The Great Recession

Author: Robert L. Hetzel
Publisher: Cambridge University Press
ISBN: 1107011884
Size: 63.73 MB
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Argues that the 2008-9 recession needs to be understood as deriving from mistakes of central banks and regulators, not financial markets.

Monetary Policy In The United States

Author: Richard H. Timberlake
Publisher: University of Chicago Press
ISBN: 9780226803845
Size: 75.51 MB
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In this extensive history of U.S. monetary policy, Richard H. Timberlake chronicles the intellectual, political, and economic developments that prompted the use of central banking institutions to regulate the monetary systems. After describing the constitutional principles that the Founding Fathers laid down to prevent state and federal governments from printing money. Timberlake shows how the First and Second Banks of the United States gradually assumed the central banking powers that were originally denied them. Drawing on congressional debates, government documents, and other primary sources, he analyses the origins and constitutionality of the greenbacks and examines the evolution of clearinghouse associations as private lenders of last resort. He completes this history with a study of the legislation that fundamentally changed the power and scope of the Federal Reserve System—the Banking Act of 1935 and the Monetary Control Act of 1980. Writing in nontechnical language, Timberlake demystifies two centuries of monetary policy. He concludes that central banking has been largely a series of politically inspired government-serving actions that have burdened the private economy.

The Federal Reserve System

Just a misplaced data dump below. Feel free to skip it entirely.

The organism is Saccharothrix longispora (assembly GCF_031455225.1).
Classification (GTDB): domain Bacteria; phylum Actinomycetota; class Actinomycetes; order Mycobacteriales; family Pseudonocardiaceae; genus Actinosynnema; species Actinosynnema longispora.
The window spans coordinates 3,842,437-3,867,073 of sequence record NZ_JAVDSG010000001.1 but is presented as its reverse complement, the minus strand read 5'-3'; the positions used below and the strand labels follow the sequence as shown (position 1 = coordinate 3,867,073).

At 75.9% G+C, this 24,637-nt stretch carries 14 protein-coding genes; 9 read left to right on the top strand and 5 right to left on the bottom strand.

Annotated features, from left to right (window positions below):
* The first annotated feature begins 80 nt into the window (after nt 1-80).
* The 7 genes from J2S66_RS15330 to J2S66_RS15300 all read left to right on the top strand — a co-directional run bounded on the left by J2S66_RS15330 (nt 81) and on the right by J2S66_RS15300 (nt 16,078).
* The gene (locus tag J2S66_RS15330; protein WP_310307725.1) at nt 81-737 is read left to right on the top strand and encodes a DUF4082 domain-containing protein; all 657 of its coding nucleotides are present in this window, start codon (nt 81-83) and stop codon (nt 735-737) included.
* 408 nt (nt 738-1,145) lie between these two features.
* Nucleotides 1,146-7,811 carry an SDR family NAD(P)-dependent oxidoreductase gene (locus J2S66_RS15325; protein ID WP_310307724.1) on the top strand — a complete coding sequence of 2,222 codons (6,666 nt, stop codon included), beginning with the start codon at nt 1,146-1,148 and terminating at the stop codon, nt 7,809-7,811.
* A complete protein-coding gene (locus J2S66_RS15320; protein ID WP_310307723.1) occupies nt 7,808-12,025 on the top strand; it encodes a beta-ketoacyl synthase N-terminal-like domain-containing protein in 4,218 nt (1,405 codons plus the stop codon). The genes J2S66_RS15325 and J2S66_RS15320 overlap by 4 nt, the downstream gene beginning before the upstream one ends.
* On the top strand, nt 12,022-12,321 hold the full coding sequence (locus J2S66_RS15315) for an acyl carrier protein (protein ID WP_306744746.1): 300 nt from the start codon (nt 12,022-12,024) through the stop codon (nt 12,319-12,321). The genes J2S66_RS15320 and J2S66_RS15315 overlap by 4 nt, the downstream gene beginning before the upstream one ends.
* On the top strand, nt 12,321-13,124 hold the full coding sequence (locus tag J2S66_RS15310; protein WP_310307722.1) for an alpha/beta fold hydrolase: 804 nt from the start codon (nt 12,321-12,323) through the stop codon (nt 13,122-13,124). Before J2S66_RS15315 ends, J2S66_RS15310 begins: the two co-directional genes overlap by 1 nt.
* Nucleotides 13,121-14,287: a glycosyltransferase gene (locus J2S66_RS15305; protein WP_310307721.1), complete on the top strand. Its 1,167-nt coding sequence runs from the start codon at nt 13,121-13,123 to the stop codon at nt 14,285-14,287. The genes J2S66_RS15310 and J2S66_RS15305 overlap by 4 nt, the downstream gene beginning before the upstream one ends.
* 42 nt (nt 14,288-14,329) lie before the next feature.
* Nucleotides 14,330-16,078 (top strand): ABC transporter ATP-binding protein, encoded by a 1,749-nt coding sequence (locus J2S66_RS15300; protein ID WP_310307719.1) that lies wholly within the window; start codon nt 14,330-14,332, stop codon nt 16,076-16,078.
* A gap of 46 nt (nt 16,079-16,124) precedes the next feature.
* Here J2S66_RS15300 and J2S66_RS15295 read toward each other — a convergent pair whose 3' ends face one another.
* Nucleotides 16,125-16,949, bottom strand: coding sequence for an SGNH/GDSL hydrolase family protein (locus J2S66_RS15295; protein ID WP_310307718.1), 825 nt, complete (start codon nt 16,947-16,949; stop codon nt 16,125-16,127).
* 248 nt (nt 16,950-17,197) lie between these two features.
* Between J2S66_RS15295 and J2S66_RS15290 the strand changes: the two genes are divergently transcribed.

Author: Donald R. Wells
Publisher: McFarland
ISBN: 9780786482191
Size: 40.39 MB
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The Federal Reserve banking system was created in 1913 in an effort to bring coherence to nationwide banking practices and prevent crises like the financial panic of 1907. Since it began operating in 1914, the Federal Reserve has played a crucial role in determining American financial policy and practice. It is largely an entity unto itself, operating independently, rarely subject to the political machinations of Congress or the presidency. Yet few Americans know how it works, and even fewer know anything of its history. This history of the Federal Reserve begins by giving an overview of American banking practices before the Federal Reserve's formation. The events leading to the Reserve's creation, and its early trials and tribulations, are then documented. Subsequent chapters track the Federal Reserve's history: its role during times of financial and military crisis, its relationship to each presidential administration, and the Fed's evolution as its leadership has changed over the years. The history wraps up with the Alan Greenspan era, explaining major changes in the institution's operating procedures since the 1980s. An appendix lists all members of the Federal Reserve Board of Governors, from its formation until 2003.